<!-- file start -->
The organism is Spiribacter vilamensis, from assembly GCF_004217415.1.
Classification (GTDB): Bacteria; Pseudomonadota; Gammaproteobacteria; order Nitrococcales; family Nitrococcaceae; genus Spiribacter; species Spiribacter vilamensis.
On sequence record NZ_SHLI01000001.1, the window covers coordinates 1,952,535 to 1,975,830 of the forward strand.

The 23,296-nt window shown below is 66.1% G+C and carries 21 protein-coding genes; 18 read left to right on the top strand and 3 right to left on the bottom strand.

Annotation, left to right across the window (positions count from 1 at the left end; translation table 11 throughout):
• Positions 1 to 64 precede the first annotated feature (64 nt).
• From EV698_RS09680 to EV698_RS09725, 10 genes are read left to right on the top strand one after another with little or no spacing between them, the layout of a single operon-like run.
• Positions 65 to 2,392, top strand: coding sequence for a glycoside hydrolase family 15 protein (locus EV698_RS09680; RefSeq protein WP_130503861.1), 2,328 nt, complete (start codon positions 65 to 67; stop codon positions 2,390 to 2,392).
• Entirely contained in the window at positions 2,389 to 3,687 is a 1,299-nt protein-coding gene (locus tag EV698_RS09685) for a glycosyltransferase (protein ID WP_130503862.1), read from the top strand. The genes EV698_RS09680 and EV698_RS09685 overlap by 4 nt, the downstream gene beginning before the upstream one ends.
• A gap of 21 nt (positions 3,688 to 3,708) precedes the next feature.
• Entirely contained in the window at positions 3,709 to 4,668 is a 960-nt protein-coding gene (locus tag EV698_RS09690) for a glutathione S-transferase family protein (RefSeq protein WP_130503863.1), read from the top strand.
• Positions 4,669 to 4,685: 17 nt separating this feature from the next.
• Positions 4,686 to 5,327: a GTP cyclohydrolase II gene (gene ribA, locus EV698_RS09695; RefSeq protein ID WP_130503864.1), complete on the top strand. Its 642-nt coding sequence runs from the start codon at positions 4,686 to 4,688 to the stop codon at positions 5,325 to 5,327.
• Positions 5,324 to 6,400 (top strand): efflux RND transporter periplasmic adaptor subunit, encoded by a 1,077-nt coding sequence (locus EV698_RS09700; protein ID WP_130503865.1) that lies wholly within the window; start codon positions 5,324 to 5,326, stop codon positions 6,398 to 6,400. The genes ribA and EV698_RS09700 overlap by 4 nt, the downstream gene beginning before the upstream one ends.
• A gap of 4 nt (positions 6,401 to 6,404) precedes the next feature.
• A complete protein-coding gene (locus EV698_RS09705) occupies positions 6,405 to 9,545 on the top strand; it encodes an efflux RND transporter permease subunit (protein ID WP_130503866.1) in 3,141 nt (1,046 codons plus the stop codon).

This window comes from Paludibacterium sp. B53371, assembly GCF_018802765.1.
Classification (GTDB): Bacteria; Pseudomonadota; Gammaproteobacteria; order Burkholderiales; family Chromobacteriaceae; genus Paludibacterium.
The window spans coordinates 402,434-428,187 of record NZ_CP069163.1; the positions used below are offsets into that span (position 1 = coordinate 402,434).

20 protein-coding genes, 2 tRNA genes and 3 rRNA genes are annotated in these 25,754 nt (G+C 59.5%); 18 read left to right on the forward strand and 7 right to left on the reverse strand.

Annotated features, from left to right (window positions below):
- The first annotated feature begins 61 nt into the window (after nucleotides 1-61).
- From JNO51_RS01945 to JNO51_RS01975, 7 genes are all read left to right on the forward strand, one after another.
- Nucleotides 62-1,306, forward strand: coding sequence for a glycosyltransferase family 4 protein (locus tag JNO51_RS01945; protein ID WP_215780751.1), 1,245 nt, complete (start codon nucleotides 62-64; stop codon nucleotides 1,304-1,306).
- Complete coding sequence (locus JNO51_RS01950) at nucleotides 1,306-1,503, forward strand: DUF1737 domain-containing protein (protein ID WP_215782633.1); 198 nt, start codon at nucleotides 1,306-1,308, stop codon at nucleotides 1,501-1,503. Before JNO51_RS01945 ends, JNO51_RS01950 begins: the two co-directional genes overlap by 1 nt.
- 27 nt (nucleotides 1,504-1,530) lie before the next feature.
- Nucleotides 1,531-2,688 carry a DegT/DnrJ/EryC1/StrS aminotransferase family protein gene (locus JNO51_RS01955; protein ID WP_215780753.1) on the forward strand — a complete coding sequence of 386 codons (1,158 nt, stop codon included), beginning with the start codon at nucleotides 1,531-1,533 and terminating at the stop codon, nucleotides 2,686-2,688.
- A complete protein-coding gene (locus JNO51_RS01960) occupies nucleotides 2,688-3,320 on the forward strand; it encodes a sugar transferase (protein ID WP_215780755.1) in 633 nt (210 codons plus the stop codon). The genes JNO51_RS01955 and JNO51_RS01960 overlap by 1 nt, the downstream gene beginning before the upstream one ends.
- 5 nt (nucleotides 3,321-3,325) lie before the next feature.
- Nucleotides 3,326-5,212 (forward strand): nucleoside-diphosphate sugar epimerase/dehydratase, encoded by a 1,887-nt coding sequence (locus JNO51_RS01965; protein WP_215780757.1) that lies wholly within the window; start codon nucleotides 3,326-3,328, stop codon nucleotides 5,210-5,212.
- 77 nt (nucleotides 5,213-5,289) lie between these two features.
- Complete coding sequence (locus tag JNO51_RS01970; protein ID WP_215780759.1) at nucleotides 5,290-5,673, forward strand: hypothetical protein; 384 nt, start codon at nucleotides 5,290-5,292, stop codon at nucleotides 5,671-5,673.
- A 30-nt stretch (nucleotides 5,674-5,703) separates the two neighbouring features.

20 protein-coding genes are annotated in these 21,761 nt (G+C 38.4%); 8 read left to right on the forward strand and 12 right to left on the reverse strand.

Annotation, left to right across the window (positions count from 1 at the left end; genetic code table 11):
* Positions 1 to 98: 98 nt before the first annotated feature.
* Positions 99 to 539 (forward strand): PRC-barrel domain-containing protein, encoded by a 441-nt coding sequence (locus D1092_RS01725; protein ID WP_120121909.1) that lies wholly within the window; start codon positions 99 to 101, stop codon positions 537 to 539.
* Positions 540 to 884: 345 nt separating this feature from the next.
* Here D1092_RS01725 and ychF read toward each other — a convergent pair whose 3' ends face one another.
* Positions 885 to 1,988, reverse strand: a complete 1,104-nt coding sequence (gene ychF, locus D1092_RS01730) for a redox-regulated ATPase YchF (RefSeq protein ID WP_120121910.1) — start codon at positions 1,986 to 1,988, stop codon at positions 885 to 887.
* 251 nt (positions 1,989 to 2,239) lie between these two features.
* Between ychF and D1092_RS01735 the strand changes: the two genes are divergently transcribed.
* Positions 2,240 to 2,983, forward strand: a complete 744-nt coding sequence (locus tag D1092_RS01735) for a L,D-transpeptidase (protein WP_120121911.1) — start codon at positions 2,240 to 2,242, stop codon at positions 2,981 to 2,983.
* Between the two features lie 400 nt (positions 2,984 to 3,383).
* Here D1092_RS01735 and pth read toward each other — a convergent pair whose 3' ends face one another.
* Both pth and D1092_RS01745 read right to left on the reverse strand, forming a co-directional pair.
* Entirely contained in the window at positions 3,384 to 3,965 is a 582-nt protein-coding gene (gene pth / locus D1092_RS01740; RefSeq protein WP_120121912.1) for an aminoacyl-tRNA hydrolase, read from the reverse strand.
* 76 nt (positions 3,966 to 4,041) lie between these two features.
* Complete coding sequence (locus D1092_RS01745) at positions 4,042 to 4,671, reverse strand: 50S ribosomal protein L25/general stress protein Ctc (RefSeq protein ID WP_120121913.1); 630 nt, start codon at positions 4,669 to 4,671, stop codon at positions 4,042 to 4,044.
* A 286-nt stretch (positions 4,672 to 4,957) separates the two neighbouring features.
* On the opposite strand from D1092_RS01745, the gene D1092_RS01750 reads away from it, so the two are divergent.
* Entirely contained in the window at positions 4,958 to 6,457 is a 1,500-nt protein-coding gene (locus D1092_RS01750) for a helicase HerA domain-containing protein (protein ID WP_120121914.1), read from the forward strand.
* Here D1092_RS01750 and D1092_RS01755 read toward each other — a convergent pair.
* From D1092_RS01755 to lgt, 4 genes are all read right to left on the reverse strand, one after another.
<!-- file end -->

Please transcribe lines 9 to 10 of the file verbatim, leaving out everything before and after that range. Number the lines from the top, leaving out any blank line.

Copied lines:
• Entirely contained in the window at positions 2,389 to 3,687 is a 1,299-nt protein-coding gene (locus tag EV698_RS09685) for a glycosyltransferase (protein ID WP_130503862.1), read from the top strand. The genes EV698_RS09680 and EV698_RS09685 overlap by 4 nt, the downstream gene beginning before the upstream one ends.
• A gap of 21 nt (positions 3,688 to 3,708) precedes the next feature.